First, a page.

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Improved Sputtering Technology to Reduce Stress in Tungsten Films

Posted by: Yoyokuo 2021-07-19 Comments Off on Improved Sputtering Technology to Reduce Stress in Tungsten Films

Improved Sputtering Technology to Reduce Stress in tungsten Films

Category: Tungsten’s News
Published on Sunday, 18 July 2021 22:42

At Tokyo Metropolitan University, scientists use high-power impulse magnetron scattering (HiPIMS) sputtering technology to create tungsten films with unparalleled low film stress levels.

The researchers improved the timing of the "substrate bias pulse" with microsecond precision to reduce impurities and defects to develop a crystalline film with stress as low as 0.03 GPa, similar to the film achieved by annealing. This research is expected to provide an effective way for the electronics industry to manufacture metal thin films.

Modern electronics are based on the complex nanoscale deposition of thin metal films on the surface. Although this sounds easier, it is not. If improperly implemented, the "film stress" generated from the microscopic internal structure of the film can cause years of bending and buckling. Generally, heating or "annealing" is required to eliminate this stress.

Improved Sputtering Technology to Reduce Stress in Tungsten Films

Unfortunately, most metals suitable for this work, such as tungsten, exhibit a high melting point, which means that the film must be heated above 1000 °C. In addition to being energy-intensive, this also severely limits the applicable substrates. Therefore, people are vying to use high melting point metals to make thin tungsten films.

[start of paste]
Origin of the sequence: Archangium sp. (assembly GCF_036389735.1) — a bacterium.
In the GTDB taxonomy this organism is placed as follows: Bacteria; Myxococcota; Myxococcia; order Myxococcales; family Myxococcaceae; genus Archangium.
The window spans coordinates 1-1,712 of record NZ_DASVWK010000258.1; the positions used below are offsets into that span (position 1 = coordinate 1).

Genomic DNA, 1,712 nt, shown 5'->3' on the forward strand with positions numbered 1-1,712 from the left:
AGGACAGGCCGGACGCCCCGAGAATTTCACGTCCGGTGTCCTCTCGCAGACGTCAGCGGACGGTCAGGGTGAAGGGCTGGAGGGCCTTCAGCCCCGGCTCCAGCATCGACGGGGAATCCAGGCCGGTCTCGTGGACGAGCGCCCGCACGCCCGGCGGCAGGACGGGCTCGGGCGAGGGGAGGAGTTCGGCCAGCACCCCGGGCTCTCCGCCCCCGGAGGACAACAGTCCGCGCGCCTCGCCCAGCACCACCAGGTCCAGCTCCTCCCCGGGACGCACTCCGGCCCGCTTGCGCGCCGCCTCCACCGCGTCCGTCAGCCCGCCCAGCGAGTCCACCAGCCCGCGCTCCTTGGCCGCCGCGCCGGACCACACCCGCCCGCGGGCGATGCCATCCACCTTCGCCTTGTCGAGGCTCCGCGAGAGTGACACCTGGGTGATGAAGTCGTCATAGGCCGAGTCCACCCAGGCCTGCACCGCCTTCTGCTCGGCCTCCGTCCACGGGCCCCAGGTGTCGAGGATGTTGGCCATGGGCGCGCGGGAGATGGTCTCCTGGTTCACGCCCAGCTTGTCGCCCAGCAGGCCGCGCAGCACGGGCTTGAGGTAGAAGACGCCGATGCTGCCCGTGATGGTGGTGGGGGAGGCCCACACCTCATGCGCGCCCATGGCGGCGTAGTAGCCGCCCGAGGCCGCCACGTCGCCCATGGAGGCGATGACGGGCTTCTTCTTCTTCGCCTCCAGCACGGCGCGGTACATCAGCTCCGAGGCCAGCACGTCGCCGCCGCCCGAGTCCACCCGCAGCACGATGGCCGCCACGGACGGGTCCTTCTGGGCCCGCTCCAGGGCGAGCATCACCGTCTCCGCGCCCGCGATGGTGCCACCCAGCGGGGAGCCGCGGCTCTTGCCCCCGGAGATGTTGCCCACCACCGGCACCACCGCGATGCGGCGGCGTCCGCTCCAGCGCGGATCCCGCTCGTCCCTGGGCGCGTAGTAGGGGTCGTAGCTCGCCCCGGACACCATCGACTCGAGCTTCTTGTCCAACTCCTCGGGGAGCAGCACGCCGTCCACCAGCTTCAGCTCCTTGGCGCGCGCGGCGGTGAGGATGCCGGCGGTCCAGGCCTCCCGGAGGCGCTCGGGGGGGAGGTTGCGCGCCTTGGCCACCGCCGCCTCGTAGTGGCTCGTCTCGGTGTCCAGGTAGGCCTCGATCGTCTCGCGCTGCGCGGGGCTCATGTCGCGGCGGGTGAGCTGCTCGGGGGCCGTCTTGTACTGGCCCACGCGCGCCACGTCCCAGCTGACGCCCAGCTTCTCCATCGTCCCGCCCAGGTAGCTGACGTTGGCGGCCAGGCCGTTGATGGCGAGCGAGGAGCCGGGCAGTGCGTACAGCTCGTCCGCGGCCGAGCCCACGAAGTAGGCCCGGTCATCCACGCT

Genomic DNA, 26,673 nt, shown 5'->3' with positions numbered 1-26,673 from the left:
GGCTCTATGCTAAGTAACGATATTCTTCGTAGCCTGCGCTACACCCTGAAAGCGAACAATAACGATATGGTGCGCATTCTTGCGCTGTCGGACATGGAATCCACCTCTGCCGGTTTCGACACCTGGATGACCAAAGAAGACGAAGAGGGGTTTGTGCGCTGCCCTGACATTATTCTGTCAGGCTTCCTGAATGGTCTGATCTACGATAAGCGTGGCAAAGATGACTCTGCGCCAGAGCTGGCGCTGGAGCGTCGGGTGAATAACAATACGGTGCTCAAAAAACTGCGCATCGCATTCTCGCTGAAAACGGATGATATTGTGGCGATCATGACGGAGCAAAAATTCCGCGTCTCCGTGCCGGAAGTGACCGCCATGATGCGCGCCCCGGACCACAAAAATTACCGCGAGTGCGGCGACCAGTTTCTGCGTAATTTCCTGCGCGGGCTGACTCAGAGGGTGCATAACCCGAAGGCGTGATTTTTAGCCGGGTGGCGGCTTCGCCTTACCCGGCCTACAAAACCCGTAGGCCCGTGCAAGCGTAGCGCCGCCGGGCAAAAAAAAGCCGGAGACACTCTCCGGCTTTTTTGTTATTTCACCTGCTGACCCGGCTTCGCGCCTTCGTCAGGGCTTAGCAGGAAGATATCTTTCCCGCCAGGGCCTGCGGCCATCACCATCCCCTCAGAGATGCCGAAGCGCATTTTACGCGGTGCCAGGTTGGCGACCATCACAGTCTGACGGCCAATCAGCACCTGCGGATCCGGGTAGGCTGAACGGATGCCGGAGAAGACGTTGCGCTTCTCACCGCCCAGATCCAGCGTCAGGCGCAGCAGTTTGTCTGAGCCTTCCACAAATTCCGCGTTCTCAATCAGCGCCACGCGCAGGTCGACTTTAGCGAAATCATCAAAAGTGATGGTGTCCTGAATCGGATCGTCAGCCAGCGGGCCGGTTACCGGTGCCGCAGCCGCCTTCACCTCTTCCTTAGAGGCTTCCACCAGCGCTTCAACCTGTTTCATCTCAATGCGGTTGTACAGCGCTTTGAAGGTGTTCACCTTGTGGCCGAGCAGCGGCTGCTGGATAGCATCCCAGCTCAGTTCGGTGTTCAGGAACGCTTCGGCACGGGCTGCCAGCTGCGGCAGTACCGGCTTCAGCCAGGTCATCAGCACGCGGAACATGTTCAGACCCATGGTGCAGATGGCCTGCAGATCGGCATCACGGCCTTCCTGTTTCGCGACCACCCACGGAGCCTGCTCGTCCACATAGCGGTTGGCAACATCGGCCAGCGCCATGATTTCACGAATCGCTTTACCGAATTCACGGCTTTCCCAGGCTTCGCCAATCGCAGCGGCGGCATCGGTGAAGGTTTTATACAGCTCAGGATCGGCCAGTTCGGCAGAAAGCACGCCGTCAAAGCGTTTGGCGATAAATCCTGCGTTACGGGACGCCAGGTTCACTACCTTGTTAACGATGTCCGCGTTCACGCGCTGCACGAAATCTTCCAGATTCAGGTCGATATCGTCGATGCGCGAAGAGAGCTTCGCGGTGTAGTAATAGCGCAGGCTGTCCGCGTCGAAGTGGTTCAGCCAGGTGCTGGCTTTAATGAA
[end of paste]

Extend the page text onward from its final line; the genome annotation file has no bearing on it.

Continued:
Sputtering involves the use of high voltage across the metal "target" and substrate, thereby generating a plasma of charged gas atoms, which bombards the metal target and produces a charged metal vapor. Such metal ions tend to fly to the substrate on which the thin film is formed.

As far as HiPIMS is concerned, the voltage appears in the form of short and strong pulse trains. After each pulse, there is a certain interval between the metal and gas ions reaching the substrate, synchronous "substrate bias" pulses can help selectively accelerate the metal ions, resulting in a denser film. However, despite the many measures taken, the problem of residual stress still exists.

Currently, with the help of tungsten and argon targets, researchers have studied in unparalleled detail how ions with various energies reach the substrate over time. Instead of using a bias pulse triggered at the same time as the HiPIMS pulse, they used their expertise in when the various ions arrived and added a small delay of 60 μs to accurately select when the high-energy metal ions arrived.

The researchers found that sputtering technology helps reduce the amount of gas that eventually enters the film and effectively transfers high levels of kinetic energy. The result is a dense crystalline film with low film stress and large grains.

Making the bias stronger helps the films become highly stress-free. In fact, the effective transfer of energy to the film means that when the film is deposited by them, they have achieved an effect similar to annealing.

In addition, replacing argon with krypton allowed the researchers to produce tungsten films with stress as low as 0.03 GPa, which is equivalent to the stress produced by post-annealing.

An effective way to obtain a stress-free film will have a considerable impact on the metallization process and the production of next-generation circuits. The sputtering technology may be used in other metals and has the potential to bring huge benefits to the electronics industry.

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